Since this is the beginning of the week of Christmas, I wanted to review a book that would be fun to read to your children, or grandchildren this week. Hint: it’s a fun book for the adults as well.
The Best Christmas Pageant Ever, by Barbara Robinson, copyrighted in 1972, takes a hilarious look at a family of six children, being raised by a single mom, who are running wild and terrorizing the school and town.
Everyone in town tries their best to avoid the Herdman children: Ralph, Imogene, Ollie, Claude, Leroy and Gladys, because interactions with them result in pain, embarrassment, or torture. But when the mother of the narrator of the book, gets stuck directing the Christmas Pageant for the first time, and the Herdmans, who have never heard the Christmas story, take over, the reader is in for a treat.
The Herdman children come to church, looking for desserts they were led to believe were being distributed during Sunday School. It just happens to be the day the announcement was made for the beginning of the Christmas Pageant rehearsals.
Due to intimidation from the Herdmans, no one volunteers for their original roles and Imogene takes the part of Mary, Ralph the part of Joseph and the other children fill in as Wisemen and The Angel of the Lord.
With the narrator’s mother leading the play, you get a good inside look at everything as it unfolds at the rehearsals. Imogene is appalled when there is no room at the Inn for Jesus to be born. Ralph wants to know why Mary didn’t tell them about Jesus since she knew. Imogene wants to know why Joseph didn’t speak up. When they find out about swaddling clothes and the manger, they want to know why child welfare wasn’t called on Mary and Joseph, for tying Jesus up and putting him in a feedbox.
They were annoyed at the gifts the Wisemen brought to Jesus, because to them, they were useless. They declared that you can get better gifts from the firemen each year at Christmas.
When they heard about Herod, they wanted to beat him up. They decide to find out more about Herod, so Imogene asks for help to get a library card so they can read up on Jesus and Herod.
The mothers of the church become enraged at the stories told by their children about all that the Herdmans are changing, as they put their own spin on the Christmas story characters, and an uproar is started against Mother.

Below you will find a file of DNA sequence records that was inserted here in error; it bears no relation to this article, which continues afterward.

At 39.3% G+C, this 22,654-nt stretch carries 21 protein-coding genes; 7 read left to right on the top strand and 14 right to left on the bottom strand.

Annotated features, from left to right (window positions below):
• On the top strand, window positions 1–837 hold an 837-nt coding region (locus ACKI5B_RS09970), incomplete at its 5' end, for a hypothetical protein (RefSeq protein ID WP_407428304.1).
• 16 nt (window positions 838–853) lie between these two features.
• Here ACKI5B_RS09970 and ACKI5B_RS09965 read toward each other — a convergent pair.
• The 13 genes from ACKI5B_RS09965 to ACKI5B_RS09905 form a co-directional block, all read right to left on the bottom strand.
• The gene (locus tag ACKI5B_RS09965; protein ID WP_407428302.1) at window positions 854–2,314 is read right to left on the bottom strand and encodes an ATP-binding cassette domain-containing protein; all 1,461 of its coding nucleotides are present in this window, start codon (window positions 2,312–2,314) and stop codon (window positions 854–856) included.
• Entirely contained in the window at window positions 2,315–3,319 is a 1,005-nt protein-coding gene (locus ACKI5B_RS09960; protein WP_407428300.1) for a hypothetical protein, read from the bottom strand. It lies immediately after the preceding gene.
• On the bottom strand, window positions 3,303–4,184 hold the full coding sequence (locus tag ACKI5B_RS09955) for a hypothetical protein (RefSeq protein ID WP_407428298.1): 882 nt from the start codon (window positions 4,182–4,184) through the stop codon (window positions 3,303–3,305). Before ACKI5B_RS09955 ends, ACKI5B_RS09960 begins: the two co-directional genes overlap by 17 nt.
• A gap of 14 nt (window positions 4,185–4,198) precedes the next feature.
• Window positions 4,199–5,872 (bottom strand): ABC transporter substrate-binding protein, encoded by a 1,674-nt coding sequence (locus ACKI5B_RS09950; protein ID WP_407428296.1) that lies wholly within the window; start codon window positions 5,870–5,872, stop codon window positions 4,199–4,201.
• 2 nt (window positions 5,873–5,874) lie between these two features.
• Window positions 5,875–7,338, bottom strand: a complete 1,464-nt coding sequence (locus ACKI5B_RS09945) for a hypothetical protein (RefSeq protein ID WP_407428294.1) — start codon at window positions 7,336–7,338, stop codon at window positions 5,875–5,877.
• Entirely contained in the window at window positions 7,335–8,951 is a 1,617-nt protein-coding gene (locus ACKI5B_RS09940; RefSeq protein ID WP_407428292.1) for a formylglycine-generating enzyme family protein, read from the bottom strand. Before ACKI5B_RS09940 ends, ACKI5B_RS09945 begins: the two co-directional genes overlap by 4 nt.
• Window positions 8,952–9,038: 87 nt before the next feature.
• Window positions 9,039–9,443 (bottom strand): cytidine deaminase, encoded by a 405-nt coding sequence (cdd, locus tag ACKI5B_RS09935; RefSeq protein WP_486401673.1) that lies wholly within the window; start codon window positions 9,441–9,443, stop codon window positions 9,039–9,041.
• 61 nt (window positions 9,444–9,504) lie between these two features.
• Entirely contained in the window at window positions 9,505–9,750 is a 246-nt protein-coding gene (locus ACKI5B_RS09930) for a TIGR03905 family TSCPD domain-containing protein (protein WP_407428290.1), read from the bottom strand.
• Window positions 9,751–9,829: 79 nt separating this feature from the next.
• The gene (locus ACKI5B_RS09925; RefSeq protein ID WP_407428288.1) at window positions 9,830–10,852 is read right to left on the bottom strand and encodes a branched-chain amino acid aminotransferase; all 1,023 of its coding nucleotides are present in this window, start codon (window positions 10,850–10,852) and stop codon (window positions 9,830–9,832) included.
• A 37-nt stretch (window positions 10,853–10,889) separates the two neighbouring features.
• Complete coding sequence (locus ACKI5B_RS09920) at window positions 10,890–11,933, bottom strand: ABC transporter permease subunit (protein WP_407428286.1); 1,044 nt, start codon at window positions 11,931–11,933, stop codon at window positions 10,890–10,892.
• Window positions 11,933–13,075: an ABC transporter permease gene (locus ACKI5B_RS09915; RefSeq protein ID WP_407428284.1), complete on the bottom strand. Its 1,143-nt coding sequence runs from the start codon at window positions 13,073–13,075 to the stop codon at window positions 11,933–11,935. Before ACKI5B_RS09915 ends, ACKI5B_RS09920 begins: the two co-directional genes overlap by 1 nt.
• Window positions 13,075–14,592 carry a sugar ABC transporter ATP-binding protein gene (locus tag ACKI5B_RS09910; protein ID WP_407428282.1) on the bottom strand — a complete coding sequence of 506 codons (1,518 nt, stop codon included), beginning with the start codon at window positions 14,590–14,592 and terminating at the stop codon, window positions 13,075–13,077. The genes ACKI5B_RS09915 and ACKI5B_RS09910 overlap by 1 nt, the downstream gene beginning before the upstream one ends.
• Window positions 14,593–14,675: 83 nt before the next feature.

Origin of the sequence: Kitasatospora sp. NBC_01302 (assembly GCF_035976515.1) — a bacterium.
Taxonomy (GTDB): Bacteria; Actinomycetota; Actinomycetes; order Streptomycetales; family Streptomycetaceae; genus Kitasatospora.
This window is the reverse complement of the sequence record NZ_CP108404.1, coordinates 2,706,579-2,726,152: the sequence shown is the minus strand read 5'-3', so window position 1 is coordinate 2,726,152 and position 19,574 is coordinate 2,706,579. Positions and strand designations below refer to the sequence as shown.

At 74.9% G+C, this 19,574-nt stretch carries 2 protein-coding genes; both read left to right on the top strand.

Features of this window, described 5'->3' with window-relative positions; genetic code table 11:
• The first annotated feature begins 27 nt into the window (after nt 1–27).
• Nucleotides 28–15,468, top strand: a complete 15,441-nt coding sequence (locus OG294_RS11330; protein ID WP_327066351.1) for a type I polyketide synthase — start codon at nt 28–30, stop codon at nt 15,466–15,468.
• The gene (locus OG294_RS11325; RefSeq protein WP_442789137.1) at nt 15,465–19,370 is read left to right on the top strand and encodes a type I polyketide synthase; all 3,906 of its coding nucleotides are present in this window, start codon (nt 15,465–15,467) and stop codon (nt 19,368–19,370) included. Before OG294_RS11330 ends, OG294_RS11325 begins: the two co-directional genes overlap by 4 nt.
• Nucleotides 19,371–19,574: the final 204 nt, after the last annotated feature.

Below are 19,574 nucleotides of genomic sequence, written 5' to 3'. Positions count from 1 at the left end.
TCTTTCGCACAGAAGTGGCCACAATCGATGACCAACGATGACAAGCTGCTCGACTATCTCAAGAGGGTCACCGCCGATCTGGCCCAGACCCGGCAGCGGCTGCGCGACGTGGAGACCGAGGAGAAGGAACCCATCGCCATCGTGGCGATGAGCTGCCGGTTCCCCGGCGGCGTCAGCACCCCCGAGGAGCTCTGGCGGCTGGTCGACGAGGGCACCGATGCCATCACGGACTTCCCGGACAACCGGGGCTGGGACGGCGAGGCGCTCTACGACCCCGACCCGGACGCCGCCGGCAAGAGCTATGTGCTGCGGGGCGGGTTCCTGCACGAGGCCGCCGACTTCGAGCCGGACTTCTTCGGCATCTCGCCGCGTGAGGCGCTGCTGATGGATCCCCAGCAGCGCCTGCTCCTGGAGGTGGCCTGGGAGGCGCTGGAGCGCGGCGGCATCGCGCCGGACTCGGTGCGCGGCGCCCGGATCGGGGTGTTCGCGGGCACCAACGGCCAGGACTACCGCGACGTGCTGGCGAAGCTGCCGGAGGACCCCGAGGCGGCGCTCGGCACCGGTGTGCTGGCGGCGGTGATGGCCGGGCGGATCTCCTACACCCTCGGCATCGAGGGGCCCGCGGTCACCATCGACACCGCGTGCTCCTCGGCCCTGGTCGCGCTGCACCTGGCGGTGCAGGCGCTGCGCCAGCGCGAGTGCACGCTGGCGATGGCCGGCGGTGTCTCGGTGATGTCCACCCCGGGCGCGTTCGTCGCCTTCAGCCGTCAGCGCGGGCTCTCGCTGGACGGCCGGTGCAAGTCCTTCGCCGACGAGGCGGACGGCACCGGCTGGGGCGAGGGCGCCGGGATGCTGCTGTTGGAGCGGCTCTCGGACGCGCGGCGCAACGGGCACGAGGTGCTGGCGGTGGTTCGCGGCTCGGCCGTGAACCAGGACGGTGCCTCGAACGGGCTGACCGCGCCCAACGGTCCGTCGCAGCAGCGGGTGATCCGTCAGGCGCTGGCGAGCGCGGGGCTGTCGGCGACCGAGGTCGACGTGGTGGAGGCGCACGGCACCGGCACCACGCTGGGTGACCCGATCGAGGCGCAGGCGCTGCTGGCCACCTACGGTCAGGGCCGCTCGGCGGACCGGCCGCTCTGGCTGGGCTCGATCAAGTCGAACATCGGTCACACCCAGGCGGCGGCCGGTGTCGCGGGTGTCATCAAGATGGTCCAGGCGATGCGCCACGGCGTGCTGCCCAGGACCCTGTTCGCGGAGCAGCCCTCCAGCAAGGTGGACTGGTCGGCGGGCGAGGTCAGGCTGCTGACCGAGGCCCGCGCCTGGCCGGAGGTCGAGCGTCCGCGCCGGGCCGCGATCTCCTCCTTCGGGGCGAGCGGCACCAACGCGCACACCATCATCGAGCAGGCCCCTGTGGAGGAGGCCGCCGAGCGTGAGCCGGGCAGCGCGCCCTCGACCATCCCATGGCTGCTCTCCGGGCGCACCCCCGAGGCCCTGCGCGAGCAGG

The preacher puts an end to the clamor when he reminds everyone, “when Jesus said ‘Suffer the little children to come unto me’ Jesus meant all the little children, including the Herdmans.” (p. 42) Throughout the turmoil, Mother keeps declaring to everyone that this will be the best Christmas pageant ever.
The night of the pageant arrives. Mary and Joseph come in late and very bedraggled. The Wisemen bring a gift of their Christmas basket ham to baby Jesus instead of the usual gifts. The Angel of the Lord shouts her announcement to the shepherds, “Hey! Unto you a child is born!” (p.90)
At the end of the play, the harsh, hateful, Imogene begins to cry uncontrollably as she finally comprehends the true message of Christmas.
I have given away deep parts of the book as I have written this review, but I do it for a great cause. This book is all about the redemption Jesus gives us all when we seek Him and find Him. It is important to know what you are reading to your children and how you can use books like this to look deeper at the Christmas story. It is also a great help to those dealing with difficult people this season, to— maybe— see things from a different point of view.
This week, I hope you will find the book, at your library, or Amazon, or from a friend who has a copy, and read it for yourself or with children you know. You may end up crying like Imogene by the end, as you realize all that God has done for you this Christmas.
“You will seek me and find me, when you seek me with all your heart.” Jeremiah 29:13 ESV